Wilfrid Gordon McDonald Partridge by Mem Fox, illustrated by Julie Vivas: This cute book is about a boy who makes friends with the residents of a nursing home. It is an easy way to introduce this idea to younger kids.

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I am still figuring out how to help my son to have meaningful conversations when we visit assisted-living homes, but I know the effort is an important one. Kids may not be able to build homes for the homeless or advocate vocally for world peace, but they are cute, and cuteness is a big deal for this project…so allow their cuteness to bless others, and let’s get out there and work together to love people on purpose.

Feeding the Homeless

Feeding the Homeless

Although I wasn’t always good about this, since I’ve started my chapter of the Family Service Club, I’ve been really mindful about teaching my kids to notice homeless people in our area. It is so sweet how aware my son has become. In fact, yesterday, while rushing to get home, I didn’t say anything about the man on the corner. Paxton abruptly told me to turn around, imploring me to give him peanuts and socks. I realized that my son’s priorities were more in line than mine were. Of all of the service projects we have done this year, I’m not sure any of them have had as much of an impact as simply teaching my kids to notice the people in need around us. That is why I’m so excited about our next project.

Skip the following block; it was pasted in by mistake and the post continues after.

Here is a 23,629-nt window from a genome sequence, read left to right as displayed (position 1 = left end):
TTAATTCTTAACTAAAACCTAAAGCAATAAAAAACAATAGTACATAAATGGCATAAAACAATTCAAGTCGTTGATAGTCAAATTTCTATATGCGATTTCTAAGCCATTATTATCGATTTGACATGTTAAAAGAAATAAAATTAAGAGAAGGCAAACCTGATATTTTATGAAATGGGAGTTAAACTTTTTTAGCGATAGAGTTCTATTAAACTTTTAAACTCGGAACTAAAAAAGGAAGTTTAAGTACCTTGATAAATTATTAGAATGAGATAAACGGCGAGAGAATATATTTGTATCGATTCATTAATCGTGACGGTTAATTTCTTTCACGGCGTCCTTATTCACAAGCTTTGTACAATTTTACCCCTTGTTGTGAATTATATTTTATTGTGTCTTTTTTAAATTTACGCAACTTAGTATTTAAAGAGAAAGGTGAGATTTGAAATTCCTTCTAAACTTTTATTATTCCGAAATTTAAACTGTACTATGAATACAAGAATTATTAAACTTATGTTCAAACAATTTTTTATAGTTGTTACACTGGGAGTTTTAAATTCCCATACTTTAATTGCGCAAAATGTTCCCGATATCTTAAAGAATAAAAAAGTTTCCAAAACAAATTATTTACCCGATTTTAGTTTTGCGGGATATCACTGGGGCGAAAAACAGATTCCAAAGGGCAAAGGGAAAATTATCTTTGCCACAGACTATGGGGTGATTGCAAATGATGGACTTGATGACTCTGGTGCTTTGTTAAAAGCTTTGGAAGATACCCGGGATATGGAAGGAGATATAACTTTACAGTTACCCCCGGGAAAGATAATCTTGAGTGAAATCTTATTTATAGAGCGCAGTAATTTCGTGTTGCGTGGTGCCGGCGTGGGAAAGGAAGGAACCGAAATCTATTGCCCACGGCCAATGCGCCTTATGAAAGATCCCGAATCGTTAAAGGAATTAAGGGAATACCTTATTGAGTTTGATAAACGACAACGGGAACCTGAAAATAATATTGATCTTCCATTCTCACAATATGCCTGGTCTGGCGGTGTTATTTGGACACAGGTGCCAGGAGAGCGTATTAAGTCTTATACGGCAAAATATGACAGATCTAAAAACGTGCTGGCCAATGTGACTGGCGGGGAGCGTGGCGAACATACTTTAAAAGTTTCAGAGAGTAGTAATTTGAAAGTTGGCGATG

On January 17th we will be providing and serving dinner to 100-120 homeless people in our area. To be honest, I’m pretty intimidated by this project. It is a big task to take on, but I know it is worth the effort. I know that my kids (and I) struggle with entitlement, and I also know that gratitude and service are the best remedies. Here are a few simple ideas on how to work as a family to serve the homeless. If you have other ideas, please let us know!

Four WAYS TO SERVE The homeless with your family

1. Donate to a local shelter: One of the easiest ways to help is to find out the needs of a local homeless shelter and donate. A simple google search will help you find a shelter near you, and if you give them a call, they can tell you what they need, be it blankets, food, etc. Getting your kids involved in shopping for items and dropping them off will be a fun way to make a difference together.